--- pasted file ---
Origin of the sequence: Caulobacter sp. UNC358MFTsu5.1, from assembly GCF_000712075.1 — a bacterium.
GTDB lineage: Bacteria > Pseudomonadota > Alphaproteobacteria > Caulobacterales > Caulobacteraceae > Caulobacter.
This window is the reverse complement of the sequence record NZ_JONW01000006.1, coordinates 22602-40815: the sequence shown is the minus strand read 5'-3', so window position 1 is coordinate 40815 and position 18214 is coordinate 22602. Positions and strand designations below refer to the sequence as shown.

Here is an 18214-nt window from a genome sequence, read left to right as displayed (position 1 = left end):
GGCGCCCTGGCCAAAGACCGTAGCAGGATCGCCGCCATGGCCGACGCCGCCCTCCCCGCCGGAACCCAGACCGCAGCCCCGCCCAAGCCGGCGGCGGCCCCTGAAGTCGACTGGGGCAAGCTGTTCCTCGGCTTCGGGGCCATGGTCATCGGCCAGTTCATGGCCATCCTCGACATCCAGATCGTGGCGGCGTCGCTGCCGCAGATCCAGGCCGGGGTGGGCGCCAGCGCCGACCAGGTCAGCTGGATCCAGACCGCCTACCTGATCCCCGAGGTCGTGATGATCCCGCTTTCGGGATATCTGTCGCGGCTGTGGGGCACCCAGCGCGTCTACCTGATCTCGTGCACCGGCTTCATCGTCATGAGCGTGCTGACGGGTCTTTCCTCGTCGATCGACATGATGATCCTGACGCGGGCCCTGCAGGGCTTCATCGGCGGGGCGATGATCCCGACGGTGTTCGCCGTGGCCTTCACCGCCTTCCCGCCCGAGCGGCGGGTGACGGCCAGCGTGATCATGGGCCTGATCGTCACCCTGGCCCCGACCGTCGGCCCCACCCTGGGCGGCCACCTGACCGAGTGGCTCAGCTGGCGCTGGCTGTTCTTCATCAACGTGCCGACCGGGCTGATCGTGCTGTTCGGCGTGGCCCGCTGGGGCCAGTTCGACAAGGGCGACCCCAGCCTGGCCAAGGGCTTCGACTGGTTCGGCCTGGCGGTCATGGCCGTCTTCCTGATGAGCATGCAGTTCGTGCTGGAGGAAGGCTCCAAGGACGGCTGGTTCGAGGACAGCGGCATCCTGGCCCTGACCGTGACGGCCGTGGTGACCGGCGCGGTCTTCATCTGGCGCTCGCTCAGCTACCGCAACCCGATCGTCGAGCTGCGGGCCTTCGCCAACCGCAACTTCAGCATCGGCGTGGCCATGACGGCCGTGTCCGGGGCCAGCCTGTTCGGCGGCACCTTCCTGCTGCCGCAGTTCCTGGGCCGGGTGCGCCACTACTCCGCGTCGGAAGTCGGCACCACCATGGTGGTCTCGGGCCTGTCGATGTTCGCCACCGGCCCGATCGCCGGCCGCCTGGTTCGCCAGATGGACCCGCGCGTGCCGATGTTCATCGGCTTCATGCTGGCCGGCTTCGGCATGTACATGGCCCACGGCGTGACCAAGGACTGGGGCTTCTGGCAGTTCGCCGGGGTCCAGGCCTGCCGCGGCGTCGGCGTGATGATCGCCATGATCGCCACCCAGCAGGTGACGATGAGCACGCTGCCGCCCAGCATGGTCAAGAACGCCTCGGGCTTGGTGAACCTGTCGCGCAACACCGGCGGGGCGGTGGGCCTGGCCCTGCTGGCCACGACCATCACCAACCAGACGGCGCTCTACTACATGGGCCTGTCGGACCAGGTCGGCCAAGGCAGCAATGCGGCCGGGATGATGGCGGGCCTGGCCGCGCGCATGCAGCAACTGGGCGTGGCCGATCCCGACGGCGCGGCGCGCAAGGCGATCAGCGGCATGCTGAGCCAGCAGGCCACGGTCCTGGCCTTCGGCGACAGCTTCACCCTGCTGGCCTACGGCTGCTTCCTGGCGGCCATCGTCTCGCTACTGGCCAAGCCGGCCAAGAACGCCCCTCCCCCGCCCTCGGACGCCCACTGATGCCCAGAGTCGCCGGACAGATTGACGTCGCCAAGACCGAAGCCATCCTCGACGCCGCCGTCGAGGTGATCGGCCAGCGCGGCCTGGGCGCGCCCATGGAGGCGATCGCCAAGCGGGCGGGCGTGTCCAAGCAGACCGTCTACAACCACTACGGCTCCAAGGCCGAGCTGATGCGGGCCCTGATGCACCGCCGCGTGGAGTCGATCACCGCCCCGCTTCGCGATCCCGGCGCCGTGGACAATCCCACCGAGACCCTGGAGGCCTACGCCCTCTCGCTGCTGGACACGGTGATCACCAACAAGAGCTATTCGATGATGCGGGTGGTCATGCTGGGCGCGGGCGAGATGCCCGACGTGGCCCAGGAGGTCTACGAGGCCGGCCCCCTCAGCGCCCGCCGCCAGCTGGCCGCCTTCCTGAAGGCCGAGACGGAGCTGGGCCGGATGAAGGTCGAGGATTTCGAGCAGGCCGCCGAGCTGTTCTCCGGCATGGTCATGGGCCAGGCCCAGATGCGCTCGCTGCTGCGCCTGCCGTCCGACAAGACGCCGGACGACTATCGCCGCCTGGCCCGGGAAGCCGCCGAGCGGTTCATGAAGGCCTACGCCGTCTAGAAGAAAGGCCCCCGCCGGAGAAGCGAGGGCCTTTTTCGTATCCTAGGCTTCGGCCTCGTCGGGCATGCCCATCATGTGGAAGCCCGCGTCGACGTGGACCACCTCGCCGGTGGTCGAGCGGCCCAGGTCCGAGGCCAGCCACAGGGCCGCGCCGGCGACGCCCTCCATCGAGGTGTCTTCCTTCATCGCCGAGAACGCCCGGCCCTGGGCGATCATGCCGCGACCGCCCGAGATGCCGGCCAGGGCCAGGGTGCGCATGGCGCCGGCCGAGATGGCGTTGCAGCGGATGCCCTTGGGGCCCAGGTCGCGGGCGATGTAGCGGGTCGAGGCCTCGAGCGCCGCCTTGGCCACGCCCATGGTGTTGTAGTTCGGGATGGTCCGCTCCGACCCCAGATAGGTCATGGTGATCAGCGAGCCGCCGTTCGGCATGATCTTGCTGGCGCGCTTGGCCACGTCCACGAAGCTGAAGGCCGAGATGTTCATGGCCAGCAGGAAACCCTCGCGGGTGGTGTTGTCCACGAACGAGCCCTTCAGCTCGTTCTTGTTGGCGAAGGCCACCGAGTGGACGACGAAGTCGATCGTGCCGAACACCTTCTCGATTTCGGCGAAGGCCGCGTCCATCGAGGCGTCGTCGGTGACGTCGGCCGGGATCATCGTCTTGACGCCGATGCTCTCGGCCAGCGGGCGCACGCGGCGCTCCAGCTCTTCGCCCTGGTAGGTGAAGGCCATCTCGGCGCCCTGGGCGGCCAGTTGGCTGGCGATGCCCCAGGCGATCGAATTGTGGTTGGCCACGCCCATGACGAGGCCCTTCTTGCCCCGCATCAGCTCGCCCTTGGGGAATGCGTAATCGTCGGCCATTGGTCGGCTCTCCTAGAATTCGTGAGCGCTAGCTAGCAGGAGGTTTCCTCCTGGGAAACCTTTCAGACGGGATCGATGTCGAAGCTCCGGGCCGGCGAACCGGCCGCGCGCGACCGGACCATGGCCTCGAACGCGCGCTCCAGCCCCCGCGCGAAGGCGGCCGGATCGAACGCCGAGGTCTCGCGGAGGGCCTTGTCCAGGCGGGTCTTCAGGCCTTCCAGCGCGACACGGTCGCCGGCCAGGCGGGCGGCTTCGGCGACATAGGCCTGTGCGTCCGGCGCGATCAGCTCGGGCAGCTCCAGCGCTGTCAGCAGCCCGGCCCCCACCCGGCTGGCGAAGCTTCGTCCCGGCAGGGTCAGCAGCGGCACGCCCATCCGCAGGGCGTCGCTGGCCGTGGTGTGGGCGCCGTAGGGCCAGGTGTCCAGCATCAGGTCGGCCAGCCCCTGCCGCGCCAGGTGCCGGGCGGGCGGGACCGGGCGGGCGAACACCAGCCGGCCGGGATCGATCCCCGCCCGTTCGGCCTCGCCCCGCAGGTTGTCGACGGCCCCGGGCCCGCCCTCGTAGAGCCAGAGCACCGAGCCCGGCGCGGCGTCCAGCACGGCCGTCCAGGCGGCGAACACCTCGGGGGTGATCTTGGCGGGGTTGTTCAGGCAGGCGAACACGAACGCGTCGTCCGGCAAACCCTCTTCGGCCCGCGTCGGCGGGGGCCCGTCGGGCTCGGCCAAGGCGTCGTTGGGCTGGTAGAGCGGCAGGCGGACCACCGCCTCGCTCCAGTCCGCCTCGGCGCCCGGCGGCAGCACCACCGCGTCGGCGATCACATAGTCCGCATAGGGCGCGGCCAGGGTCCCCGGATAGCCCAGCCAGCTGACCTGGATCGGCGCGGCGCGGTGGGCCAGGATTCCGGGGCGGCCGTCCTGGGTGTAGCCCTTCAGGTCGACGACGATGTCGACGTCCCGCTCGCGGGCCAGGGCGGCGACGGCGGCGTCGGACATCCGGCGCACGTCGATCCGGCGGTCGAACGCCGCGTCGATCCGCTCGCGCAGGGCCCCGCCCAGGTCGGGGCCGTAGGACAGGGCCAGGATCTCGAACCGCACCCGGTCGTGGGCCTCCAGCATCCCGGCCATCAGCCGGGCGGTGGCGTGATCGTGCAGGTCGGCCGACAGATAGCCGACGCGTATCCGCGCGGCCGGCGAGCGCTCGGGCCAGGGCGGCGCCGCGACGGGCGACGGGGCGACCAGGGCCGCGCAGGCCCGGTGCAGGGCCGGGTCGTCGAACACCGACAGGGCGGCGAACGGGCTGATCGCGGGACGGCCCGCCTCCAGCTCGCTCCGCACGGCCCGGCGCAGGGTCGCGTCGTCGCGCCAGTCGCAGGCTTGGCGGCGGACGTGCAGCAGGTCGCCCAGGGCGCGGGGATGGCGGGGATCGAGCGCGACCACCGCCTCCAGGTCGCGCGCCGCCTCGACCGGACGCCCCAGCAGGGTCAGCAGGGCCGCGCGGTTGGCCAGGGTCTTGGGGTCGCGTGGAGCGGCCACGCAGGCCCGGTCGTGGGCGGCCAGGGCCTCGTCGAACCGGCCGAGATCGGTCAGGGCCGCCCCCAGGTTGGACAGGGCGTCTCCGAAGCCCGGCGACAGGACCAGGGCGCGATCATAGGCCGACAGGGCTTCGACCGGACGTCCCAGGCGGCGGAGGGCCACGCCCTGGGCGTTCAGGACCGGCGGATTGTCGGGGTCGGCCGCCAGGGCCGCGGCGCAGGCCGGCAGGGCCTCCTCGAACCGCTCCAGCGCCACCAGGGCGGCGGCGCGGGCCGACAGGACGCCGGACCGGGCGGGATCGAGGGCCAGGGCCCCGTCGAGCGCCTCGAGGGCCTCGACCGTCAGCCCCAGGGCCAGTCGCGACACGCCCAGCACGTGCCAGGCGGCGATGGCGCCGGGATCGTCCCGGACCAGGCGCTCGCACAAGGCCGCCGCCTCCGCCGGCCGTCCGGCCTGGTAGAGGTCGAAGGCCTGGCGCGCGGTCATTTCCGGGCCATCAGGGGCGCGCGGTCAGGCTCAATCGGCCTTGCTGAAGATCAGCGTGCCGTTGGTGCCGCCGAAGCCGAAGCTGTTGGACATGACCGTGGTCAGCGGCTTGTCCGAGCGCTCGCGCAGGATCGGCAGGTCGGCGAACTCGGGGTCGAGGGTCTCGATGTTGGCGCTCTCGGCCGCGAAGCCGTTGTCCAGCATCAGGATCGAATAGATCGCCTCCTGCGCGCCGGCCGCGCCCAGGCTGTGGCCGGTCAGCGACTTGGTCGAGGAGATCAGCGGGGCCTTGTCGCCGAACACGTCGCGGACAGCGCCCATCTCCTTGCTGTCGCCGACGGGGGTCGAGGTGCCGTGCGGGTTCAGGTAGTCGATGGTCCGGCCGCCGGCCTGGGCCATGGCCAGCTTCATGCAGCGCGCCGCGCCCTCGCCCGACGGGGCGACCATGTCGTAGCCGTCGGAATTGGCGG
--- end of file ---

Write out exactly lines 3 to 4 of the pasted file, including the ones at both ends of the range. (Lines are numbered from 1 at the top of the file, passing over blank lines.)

This window is the reverse complement of the sequence record NZ_JONW01000006.1, coordinates 22602-40815: the sequence shown is the minus strand read 5'-3', so window position 1 is coordinate 40815 and position 18214 is coordinate 22602. Positions and strand designations below refer to the sequence as shown.

Here is an 18214-nt window from a genome sequence, read left to right as displayed (position 1 = left end):